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Ketanji Jackson makes history as first Black woman sworn in as US Supreme Court judge



The United States judiciary on Thursday, set a new record when Ketanji Brown Jackson was sworn in to the Supreme Court, shattering the glass ceiling as the first Black woman on the nation’s highest court.

The 51-year-old Jackson who is the court’s 116th justice, took the place of Justice Stephen Breyer following his retirement earlier this year.

Jackson, a federal judge since 2013, is joining three other women — Justices Sonia Sotomayor, Elena Kagan and Amy Coney Barrett, making this the first time four women will serve together on the nine-member court.

Jackson was nominated by President Joe Biden in February, a month after Breyer, 83, announced he would retire at the end of the court’s term, assuming his successor had been confirmed, while the US confirmed her nomination in early April by a 53-47 mostly party-line vote that included support from three Republicans.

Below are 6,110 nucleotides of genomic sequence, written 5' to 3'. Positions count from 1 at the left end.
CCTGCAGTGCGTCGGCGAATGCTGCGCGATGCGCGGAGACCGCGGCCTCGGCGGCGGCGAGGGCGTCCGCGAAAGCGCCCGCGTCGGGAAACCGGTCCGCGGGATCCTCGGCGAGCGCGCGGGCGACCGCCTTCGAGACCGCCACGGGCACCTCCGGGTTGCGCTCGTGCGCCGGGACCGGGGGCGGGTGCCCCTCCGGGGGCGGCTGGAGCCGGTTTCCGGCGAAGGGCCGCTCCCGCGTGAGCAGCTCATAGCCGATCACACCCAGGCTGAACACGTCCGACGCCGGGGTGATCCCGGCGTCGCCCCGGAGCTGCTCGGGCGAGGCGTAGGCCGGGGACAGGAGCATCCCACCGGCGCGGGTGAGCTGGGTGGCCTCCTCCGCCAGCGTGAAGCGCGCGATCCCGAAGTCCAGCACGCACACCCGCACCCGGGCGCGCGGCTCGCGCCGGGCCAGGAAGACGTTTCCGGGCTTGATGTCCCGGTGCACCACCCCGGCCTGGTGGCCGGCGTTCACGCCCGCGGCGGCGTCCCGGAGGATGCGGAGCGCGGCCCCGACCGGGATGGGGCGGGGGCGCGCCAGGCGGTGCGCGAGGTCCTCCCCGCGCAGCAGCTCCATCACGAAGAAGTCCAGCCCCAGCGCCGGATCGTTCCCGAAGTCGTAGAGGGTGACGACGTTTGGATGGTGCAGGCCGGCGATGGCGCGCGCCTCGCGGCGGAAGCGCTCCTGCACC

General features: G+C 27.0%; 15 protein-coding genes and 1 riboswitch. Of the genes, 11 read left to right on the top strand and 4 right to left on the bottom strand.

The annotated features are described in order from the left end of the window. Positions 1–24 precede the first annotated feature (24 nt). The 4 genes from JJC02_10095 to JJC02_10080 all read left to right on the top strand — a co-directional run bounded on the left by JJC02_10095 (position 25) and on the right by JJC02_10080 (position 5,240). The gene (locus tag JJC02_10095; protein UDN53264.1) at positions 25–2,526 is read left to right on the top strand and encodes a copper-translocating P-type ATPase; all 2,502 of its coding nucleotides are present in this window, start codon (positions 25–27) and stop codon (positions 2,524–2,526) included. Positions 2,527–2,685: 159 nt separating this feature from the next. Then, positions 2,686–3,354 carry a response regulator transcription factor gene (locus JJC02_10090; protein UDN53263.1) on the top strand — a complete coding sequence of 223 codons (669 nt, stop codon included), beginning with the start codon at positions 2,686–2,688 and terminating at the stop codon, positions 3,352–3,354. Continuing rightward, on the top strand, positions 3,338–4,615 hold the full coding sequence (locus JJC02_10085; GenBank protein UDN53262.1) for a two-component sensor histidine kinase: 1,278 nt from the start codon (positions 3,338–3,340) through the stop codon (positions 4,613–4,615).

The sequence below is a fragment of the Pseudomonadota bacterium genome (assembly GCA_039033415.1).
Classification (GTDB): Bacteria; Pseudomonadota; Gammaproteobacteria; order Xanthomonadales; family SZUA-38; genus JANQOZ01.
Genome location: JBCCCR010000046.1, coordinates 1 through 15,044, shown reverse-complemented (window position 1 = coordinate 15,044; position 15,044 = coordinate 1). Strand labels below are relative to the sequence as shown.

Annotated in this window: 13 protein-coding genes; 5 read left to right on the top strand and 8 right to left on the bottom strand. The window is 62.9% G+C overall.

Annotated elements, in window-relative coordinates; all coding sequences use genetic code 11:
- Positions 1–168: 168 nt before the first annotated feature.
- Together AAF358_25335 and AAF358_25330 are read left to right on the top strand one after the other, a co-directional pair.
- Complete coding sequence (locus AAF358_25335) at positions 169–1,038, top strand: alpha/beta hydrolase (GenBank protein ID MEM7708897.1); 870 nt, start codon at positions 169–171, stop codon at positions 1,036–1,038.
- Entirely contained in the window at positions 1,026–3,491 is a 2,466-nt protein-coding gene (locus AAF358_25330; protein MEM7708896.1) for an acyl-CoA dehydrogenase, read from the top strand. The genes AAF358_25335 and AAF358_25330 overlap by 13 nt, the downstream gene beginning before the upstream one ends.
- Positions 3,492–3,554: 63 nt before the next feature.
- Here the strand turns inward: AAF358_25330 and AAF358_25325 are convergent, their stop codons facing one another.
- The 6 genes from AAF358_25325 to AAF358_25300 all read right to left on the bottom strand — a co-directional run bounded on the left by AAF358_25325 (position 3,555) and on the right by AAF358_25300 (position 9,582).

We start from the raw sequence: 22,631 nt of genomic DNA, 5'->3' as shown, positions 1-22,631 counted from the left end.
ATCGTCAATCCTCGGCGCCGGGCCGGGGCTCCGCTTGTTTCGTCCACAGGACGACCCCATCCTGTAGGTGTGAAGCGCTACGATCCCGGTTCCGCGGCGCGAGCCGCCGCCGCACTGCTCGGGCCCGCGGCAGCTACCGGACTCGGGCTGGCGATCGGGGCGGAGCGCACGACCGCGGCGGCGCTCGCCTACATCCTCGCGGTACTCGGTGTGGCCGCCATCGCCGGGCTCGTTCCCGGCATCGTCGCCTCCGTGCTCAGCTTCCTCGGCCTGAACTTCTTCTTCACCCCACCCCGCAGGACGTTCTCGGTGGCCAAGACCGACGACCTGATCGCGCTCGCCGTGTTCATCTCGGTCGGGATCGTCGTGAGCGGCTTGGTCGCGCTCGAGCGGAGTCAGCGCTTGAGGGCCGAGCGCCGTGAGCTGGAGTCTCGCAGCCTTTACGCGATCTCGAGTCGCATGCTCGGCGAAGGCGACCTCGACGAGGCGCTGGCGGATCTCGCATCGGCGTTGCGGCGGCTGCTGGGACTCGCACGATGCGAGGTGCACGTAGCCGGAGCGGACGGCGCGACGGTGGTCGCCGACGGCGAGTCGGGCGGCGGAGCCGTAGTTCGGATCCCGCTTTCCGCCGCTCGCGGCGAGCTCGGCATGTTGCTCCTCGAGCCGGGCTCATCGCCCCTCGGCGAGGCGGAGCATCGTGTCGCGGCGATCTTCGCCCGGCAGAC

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She was sworn in after she recited the two oaths required of Supreme Court justices, one administered by Breyer and the other by US Chief Justice John Roberts.

“With a full heart, I accept the solemn responsibility of supporting and defending the Constitution of the United States and administering justice without fear or favor, so help me God.

“I am truly grateful to be part of the promise of our great Nation. I extend my sincerest thanks to all of my new colleagues for their warm and gracious welcome,” Jackson said in a statement issued by the court after her swearing in.

While welcoming her to the bench, Biden said:

“Her historic swearing in today represents a profound step forward for our nation, for all the young, Black girls who now see themselves reflected on our highest court, and for all of us as Americans.”

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